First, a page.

For Cobbett, one ought not to speak of oneself, unless it is thought that doing so will be of good not to oneself but to one’s converser. As a rule, for Cobbett, you should forget about yourself and focus on others. It is almost impossible, however, to discuss a day’s shooting without referring to one’s own successes, and this, for Cobbett, introduces to the sport a moral complication that does not exist for English hunters. As people boast of achievements in bagging braces, their fellow field-sportsmen are forced to compete in the boasting of the day, and so a culture of encouraging a moral defect is unavoidably established. Among those who hunt with hounds, praise is always reserved for the animals who pursue or are pursued, and thus an appreciation of a world beyond oneself is opened up, by which one can self-forget—which is, as it happens, the first stage of human perfection.

Personally, I think that Cobbett is awfully hard on people who shoot. Rough shooters in particular seem to enjoy an earthy amity, have a deep appreciation of the various fowl which they look forward to eating, and share a deep bond with the spaniels and retrievers that accompany them into the undergrowth. Furthermore, from my deerstalking experiences I can confirm that a very profound love and knowledge of the deer, a respect for the stalking seasons that optimise the health of the various species, and a disdain for any waste of good venison, is the absolute norm among stalkers. Self-congratulatory attitudes based on the number of ‘kills’ is something I simply haven’t encountered.

Nonetheless, the fact that Cobbett makes this observation is interesting. Indeed, the fact that there is ongoing commentary at all on the moral rectitude of people who hunt makes it worthy of some consideration, given the negative image of hunters that urban moderns both accept and perpetuate, all the while wanting to enjoy the gifts of the countryside whilst neglecting to learn anything about it.

My own view is that the relationship between hunting and highly developed moral instincts is a deep one. Traditionally-minded people have always intuited that a certain harmony, or connaturality, exists between the natural order and the moral law. If one does things that conflict with the moral law, one will likely become unwell. If one does things that undermine the natural order, one’s moral compass will corrupt. This belief in a harmony between the natural order and the moral law is one of the most elementary principles of any conservative worldview. Hunting with hounds, I submit, arose from a moral urge to rectify a rift that had occurred in the natural order.

As the predators with which we competed for supremacy over the land declined in numbers due to our conversion of the wilderness into a reliable source of food and clothing through the art of farming, we discerned that a disorder had entered the natural order. Whilst we needed to farm and work the land for the sake of civilisation-building, so too species that had once been hunted by wolves and big cats, had no such predators anymore. This, of course, not only caused problematic population growth (which always causes the species in question to outbreed their source of sustenance and then starve), but it also meant that sick and unhealthy members of the species were able to persist, adversely affecting the species as a whole. Looking upon this disruption of the natural order, our ancestors set out to find the animals that then wandered unhunted, and they unleashed upon them a synthetic wolfpack: hounds. By so doing, they at least partially fixed the rupture.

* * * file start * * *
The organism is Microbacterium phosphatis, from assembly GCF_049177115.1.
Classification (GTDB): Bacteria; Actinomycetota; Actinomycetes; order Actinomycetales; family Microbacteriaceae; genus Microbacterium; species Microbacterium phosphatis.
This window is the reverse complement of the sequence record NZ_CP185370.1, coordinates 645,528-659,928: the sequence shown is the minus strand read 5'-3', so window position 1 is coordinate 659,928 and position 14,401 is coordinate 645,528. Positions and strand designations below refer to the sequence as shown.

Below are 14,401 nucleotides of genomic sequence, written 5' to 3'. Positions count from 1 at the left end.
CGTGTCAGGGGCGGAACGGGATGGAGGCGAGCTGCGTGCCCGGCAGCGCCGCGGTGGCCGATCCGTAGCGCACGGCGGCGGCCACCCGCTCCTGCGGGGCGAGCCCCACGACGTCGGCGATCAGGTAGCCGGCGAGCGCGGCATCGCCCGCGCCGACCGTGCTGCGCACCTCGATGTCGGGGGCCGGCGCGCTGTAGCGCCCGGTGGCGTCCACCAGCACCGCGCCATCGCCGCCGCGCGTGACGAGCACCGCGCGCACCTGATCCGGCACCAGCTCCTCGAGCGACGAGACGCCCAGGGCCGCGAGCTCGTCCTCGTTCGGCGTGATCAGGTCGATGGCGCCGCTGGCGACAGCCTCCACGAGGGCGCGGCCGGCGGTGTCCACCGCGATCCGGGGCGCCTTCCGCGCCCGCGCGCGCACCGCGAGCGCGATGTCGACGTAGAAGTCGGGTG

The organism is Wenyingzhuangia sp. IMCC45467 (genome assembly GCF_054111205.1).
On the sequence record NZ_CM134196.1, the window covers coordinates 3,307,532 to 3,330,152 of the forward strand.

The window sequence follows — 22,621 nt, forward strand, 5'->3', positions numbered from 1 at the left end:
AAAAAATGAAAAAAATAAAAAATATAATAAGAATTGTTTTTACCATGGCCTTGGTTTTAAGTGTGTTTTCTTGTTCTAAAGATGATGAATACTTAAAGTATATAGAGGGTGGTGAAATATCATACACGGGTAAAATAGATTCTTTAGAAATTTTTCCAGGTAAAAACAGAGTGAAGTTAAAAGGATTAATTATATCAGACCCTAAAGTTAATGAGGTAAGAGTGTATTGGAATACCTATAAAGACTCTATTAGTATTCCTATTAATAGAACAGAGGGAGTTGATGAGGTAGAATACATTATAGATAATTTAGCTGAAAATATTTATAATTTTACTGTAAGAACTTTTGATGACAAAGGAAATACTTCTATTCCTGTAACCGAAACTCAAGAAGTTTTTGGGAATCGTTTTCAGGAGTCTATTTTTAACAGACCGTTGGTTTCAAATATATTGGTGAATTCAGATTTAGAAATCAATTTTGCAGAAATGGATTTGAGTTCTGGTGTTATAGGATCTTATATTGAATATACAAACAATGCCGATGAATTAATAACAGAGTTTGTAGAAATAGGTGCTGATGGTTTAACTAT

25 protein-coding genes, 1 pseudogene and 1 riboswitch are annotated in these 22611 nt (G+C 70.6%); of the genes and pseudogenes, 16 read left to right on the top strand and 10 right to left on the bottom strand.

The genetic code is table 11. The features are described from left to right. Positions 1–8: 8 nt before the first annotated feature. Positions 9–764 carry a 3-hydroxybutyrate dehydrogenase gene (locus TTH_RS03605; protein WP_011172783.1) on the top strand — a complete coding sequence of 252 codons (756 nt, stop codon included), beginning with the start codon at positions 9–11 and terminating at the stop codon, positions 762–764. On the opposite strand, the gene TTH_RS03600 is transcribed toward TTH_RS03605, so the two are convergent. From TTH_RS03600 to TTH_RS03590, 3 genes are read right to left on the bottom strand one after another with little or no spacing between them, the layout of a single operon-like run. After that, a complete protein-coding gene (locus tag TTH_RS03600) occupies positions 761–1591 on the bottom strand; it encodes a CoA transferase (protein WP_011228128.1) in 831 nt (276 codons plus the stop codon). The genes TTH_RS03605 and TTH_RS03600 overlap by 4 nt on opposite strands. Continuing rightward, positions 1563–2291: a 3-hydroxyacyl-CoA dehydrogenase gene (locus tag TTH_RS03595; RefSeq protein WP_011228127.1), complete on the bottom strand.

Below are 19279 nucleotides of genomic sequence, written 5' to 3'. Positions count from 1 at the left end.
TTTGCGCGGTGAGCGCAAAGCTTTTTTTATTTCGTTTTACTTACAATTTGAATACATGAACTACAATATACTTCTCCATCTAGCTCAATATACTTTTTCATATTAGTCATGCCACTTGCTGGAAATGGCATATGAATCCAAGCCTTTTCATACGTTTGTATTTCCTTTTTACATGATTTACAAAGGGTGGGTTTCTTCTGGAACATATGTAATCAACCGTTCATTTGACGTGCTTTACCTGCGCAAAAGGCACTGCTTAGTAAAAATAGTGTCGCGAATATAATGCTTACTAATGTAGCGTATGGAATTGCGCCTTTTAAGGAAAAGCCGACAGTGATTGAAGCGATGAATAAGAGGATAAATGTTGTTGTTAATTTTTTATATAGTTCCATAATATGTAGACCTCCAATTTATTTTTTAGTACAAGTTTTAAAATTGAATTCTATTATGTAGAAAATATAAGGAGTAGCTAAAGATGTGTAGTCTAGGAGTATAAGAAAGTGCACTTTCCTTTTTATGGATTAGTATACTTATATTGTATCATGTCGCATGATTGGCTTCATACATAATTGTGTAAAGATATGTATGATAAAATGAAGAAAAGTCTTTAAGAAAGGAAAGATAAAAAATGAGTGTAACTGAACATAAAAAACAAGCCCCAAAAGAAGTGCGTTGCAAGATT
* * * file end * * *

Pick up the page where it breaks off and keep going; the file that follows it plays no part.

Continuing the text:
There were, of course, other ways to manage these species. They could be snared, to die in agony over several days. They could be poisoned, to die in agony over several days. As firearms developed, they could be shot. All these ways, however, were both unnecessarily harsh, uncertain, and indiscriminate, with healthy animals being more likely killed than unhealthy ones—the exact opposite of what is the case in houndwork. Thus, such solutions could never have rectified the rift in the natural order, but in some ways would have perpetuated it.

It has always puzzled me, in fact, that people who demonise hunting with hounds remain largely unconcerned with shooting, stalking, fishing, even snaring, or other kinds of wildlife management. The speed with which an animal was killed by a pack of hounds—when hunting live quarry was still permitted—was quite incomparable to the often drawn out death-experience of animals once human technology was introduced. 

We ought to be aware that the whole moral project of modernity has been one of departing from the moral law precisely by overcoming the natural order via ever more technology. The drama of late-modernity is principally one of various cracks appearing after decades of our violation of the natural order. Our hyper-mechanised agricultural industry is under-nourishing us. Our hyper-mechanised medical industry is killing us. Our transport industry is making our air filthy. Our trampling of the natural laws of family-building and procreation have led to a demographic decline that will soon see our populations terminated and replaced. By way of technology, we freed ourselves from the chains that bound us to our place in the cosmos, and, having broken those chains with the works of our hands, we have found that these manacles held us from plummeting into oblivion.